Journal Article

The complex light curve of the afterglow of GRB 071010A*

S. Covino, P. D'Avanzo, A. Klotz, D. A. Perley, L. Amati, S. Campana, G. Chincarini, A. Cucchiara, V. D'Elia, D. Guetta, C. Guidorzi, D. A. Kann, A. Küpcü Yoldaş, K. Misra, G. Olofsson, G. Tagliaferri, L. A. Antonelli, E. Berger, J. S. Bloom, M. Böer, C. Clemens, F. D'Alessio, M. Della Valle, S. Di Serego Alighieri, A. V. Filippenko, R. J. Foley, D. B. Fox, D. Fugazza, J. Fynbo, B. Gendre, P. Goldoni, J. Greiner, D. Kocevksi, E. Maiorano, N. Masetti, E. Meurs, M. Modjaz, E. Molinari, A. Moretti, E. Palazzi, S. B. Pandey, S. Piranomonte, D. Poznanski, N. Primak, P. Romano, E. Rossi, R. Roy, J. M. Silverman, L. Stella, G. Stratta, V. Testa, S. D. Vergani, F. Vitali and F. Zerbi

in Monthly Notices of the Royal Astronomical Society

Published on behalf of The Royal Astronomical Society

Volume 388, issue 1, pages 347-356
Published in print July 2008 | ISSN: 0035-8711
Published online July 2008 | e-ISSN: 1365-2966 | DOI: https://dx.doi.org/10.1111/j.1365-2966.2008.13393.x
The complex light curve of the afterglow of GRB 071010A*

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We present and discuss the results of an extensive observational campaign devoted to GRB 071010A, a long-duration gamma-ray burst detected by the Swift satellite. This event was followed for almost a month in the optical/near-infrared (NIR) with various telescopes starting from about 2 min after the high-energy event. Swift XRT observations started only later at about 0.4 d. The light-curve evolution allows us to single out an initial rising phase with a maximum at about 7 min, possibly the afterglow onset in the context of the standard fireball model, which is then followed by a smooth decay interrupted by a sharp rebrightening at about 0.6 d. The rebrightening was visible in both the optical/NIR and X-rays and can be interpreted as an episode of discrete energy injection, although various alternatives are possible. A steepening of the afterglow light curve is recorded at about 1 d. The entire evolution of the optical/NIR afterglow is consistent with being achromatic. This could be one of the few identified GRB afterglows with an achromatic break in the X-ray through the optical/NIR bands. Polarimetry was also obtained at about 1 d, just after the rebrightening and almost coincident with the steepening. This provided a fairly tight upper limit of 0.9 per cent for the polarized-flux fraction.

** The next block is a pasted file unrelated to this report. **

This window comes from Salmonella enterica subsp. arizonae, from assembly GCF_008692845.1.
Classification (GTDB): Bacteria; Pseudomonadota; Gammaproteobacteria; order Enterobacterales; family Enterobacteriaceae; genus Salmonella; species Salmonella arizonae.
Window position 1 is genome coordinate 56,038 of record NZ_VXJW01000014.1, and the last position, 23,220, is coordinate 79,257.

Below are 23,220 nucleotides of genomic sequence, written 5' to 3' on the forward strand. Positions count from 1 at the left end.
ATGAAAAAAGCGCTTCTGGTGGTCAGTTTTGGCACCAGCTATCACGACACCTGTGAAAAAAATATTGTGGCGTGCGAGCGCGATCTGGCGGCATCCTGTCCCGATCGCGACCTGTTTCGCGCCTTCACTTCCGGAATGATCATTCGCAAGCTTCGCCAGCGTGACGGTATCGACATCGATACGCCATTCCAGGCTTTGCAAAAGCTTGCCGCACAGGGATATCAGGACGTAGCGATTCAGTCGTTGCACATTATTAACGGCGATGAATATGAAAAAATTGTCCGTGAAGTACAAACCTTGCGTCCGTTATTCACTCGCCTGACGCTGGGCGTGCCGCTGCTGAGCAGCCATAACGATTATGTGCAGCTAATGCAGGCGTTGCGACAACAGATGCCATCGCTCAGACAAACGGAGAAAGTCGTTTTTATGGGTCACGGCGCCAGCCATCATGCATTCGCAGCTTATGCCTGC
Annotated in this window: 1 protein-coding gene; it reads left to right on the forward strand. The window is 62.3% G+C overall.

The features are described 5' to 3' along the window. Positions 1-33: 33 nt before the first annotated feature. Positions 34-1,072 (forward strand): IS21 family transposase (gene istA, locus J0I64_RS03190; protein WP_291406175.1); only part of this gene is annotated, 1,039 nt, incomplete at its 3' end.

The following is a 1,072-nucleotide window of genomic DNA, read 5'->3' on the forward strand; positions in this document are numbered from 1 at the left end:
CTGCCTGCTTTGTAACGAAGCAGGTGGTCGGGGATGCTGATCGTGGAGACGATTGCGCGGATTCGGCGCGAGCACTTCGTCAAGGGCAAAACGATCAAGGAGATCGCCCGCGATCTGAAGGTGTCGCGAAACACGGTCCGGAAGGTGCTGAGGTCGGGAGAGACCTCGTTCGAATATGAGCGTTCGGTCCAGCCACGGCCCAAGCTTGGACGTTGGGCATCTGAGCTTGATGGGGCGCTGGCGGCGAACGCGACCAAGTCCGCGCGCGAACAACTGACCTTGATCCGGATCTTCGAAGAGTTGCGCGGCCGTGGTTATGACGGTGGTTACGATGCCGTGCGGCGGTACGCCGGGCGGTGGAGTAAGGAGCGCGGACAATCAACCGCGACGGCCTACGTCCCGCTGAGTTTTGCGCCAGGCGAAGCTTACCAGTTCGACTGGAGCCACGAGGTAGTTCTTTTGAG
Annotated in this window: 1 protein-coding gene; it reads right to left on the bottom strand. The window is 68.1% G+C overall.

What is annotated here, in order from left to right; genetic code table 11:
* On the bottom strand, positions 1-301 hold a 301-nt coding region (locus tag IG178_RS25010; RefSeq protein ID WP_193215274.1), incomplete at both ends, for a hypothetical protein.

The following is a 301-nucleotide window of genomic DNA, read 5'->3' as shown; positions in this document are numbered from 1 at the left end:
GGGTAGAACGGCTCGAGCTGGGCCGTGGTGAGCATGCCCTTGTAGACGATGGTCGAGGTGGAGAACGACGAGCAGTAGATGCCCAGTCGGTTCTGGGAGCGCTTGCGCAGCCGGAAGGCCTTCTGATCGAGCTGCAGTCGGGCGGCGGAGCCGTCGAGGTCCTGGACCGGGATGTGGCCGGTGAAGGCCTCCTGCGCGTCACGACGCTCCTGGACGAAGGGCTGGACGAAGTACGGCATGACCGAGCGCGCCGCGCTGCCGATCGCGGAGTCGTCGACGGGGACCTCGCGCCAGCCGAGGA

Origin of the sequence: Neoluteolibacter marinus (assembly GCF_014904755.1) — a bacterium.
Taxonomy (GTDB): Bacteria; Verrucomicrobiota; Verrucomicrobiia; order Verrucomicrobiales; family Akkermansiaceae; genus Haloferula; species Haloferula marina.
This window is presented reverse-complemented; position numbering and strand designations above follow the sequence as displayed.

Keywords: methods: observational; gamma-rays: bursts; X-rays: individual: GRB 071010A

Journal Article.  7387 words.  Illustrated.

Subjects: Astronomy and Astrophysics

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